KUTZTOWN, Pa. — Timothy J. LaSalle took over as CEO of the Rodale Institute with a mission: to tell the world that a practical solution to global warming already exists.
And farmers are standing on it.
Rodale Institute has proved that organic practices, sometimes referred to as regenerative farming, can remove about 7,000 pounds of carbon dioxide from the air each year and sequester it in an acre of farmland.
Thus, if all 434 million acres of American cropland was converted to organic practices, it would be the equivalent of taking 217 million cars off the road — nearly 88 percent of all cars in the country today and more than a third of all the automobiles in the world.
“The way that we farm may be the single biggest — and most undervalued — way that we can mitigate global warming,” said LaSalle, a native Californian and a former agriculture professor at Cal Poly.
He added that he came to Rodale Institute, headquartered on a working organic farm in Pennsylvania, because he believes Rodale’s 60-plus years of leadership in organics can offer solutions to many of the most serious issues of the day — from nutrition and famine prevention to global warming.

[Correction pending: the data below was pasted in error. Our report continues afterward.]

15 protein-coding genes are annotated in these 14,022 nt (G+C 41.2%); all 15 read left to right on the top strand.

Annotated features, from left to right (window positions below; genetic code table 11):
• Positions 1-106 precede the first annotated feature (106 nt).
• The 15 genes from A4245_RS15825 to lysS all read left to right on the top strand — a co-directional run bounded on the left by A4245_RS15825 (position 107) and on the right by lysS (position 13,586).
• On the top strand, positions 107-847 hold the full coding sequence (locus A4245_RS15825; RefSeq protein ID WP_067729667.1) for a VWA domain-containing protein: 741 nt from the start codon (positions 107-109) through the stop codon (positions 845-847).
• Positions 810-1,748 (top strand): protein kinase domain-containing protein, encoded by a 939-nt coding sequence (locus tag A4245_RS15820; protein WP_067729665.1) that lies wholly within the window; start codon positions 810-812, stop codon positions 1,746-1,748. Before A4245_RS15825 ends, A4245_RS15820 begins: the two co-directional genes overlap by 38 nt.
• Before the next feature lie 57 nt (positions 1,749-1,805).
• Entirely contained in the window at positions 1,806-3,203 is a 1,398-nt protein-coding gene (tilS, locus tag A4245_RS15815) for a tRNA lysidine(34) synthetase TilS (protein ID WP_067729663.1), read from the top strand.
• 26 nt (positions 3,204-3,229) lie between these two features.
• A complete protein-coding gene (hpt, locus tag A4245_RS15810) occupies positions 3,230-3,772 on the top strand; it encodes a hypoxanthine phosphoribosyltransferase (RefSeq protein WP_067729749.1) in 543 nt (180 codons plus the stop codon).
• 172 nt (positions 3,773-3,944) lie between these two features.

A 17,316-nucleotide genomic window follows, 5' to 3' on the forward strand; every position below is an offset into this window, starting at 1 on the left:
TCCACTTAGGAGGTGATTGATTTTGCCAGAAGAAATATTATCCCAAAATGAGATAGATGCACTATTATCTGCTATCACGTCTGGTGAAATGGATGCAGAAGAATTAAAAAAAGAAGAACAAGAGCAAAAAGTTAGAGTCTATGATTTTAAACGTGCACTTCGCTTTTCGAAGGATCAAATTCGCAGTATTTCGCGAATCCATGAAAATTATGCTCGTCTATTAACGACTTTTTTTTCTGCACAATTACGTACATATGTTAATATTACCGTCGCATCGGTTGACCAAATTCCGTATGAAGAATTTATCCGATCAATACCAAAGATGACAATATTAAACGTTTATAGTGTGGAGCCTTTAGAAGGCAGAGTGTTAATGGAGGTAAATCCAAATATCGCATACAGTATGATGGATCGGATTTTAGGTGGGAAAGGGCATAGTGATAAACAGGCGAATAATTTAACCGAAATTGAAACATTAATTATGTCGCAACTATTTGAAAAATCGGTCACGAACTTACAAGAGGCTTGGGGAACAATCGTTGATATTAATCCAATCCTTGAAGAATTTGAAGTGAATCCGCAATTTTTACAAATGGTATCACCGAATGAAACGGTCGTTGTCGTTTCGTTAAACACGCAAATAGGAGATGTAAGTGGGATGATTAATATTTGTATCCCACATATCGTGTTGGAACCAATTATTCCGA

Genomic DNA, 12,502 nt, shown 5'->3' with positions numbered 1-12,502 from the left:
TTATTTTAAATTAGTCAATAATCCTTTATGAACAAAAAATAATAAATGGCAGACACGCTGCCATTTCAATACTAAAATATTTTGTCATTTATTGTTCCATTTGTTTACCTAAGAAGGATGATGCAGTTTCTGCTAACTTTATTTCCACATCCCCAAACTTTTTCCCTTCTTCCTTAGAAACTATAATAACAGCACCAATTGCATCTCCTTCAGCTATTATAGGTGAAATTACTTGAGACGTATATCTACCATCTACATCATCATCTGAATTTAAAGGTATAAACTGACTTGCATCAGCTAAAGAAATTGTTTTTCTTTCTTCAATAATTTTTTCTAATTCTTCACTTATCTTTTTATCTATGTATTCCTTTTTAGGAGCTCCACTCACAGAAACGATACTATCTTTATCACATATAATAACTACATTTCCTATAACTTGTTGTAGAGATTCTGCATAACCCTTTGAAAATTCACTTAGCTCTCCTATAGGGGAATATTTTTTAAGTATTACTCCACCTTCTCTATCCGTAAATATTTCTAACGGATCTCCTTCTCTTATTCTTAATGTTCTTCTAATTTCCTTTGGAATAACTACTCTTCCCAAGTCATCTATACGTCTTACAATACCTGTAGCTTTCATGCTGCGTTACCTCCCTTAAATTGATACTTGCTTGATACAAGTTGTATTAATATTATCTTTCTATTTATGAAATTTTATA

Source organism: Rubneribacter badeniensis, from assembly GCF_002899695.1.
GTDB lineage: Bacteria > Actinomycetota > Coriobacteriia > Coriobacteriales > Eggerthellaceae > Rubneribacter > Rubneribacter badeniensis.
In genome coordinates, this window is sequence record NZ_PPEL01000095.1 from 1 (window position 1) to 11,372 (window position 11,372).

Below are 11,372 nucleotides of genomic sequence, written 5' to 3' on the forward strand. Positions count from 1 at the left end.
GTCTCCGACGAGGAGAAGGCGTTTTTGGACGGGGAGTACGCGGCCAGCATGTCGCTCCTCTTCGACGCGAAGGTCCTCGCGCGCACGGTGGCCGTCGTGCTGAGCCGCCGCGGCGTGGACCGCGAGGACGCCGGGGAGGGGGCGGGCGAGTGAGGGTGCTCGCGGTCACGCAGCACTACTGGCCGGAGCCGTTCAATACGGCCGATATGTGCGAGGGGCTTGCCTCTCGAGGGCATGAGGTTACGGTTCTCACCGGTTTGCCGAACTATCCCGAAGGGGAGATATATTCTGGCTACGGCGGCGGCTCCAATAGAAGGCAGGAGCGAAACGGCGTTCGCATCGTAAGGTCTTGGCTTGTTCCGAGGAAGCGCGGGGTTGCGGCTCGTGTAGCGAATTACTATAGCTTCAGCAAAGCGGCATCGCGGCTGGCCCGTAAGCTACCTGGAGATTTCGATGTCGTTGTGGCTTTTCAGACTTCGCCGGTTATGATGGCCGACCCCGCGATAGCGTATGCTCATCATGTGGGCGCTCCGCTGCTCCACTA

The idea is simple: Soil is a natural carbon storehouse and farming techniques that depend upon petroleum-based practices disrupt this natural process. The ecological impact of these conventional agricultural practices is made worse by greenhouse emissions from fertilizer production and nutrient losses.
The result is that U.S. agriculture, using petroleum-based methods, contributes nearly 10 percent of the nation’s total greenhouse gas emissions.
Nearly 30 years of research in Rodale Institute’s Farming Systems Trial, the nation’s oldest side-by-side scientific study of organic and conventional practices, has proved that organic practices, which do not use synthetic fertilizers or pesticides, can be the single biggest way to mitigate global warming.
Paul Hepperly, research director at The Rodale Institute and Fulbright Scholar states, “We’ve shown that organic practices can do better than anyone thought at sequestering carbon, and could counteract up to 40 percent of global greenhouse gas output.”
Hepperly, who is helping other nations implement organic farming systems, explains that using soil-building crops and compost to support cash crops helps to build soil carbon levels while keeping productivity in line with conventional systems.
“The world is taking climate change seriously,” said LaSalle. “The U.S. presidential candidates are being questioned about their environmental platforms. Major corporations are trying to be green in practice and products.
“Timing is everything and 21st Century regenerative farming is the brightest hope for our planet to reverse the effects of global warming, and to protect and improve the health of farmers, global citizens and future generations.”
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